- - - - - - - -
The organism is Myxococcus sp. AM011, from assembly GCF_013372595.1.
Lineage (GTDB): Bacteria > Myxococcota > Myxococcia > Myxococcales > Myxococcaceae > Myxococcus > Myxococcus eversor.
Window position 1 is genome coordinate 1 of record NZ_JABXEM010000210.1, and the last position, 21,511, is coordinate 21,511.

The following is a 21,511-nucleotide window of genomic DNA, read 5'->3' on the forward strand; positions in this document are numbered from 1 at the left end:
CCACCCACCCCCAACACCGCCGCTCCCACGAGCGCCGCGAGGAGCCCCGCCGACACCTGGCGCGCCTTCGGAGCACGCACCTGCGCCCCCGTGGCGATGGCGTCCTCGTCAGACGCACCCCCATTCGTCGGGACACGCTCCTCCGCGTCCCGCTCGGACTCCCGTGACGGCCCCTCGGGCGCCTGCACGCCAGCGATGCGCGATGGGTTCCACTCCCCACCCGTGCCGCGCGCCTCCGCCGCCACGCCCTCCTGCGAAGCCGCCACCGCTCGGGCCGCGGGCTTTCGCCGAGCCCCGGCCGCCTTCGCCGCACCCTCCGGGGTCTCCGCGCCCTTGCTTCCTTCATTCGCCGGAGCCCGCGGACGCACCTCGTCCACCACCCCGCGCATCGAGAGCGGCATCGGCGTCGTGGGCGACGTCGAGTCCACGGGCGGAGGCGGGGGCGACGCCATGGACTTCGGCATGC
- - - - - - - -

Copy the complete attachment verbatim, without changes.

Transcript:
The organism is Myxococcus sp. AM011, from assembly GCF_013372595.1.
Lineage (GTDB): Bacteria > Myxococcota > Myxococcia > Myxococcales > Myxococcaceae > Myxococcus > Myxococcus eversor.
Window position 1 is genome coordinate 1 of record NZ_JABXEM010000210.1, and the last position, 21,511, is coordinate 21,511.

The following is a 21,511-nucleotide window of genomic DNA, read 5'->3' on the forward strand; positions in this document are numbered from 1 at the left end:
CCACCCACCCCCAACACCGCCGCTCCCACGAGCGCCGCGAGGAGCCCCGCCGACACCTGGCGCGCCTTCGGAGCACGCACCTGCGCCCCCGTGGCGATGGCGTCCTCGTCAGACGCACCCCCATTCGTCGGGACACGCTCCTCCGCGTCCCGCTCGGACTCCCGTGACGGCCCCTCGGGCGCCTGCACGCCAGCGATGCGCGATGGGTTCCACTCCCCACCCGTGCCGCGCGCCTCCGCCGCCACGCCCTCCTGCGAAGCCGCCACCGCTCGGGCCGCGGGCTTTCGCCGAGCCCCGGCCGCCTTCGCCGCACCCTCCGGGGTCTCCGCGCCCTTGCTTCCTTCATTCGCCGGAGCCCGCGGACGCACCTCGTCCACCACCCCGCGCATCGAGAGCGGCATCGGCGTCGTGGGCGACGTCGAGTCCACGGGCGGAGGCGGGGGCGACGCCATGGACTTCGGCATGC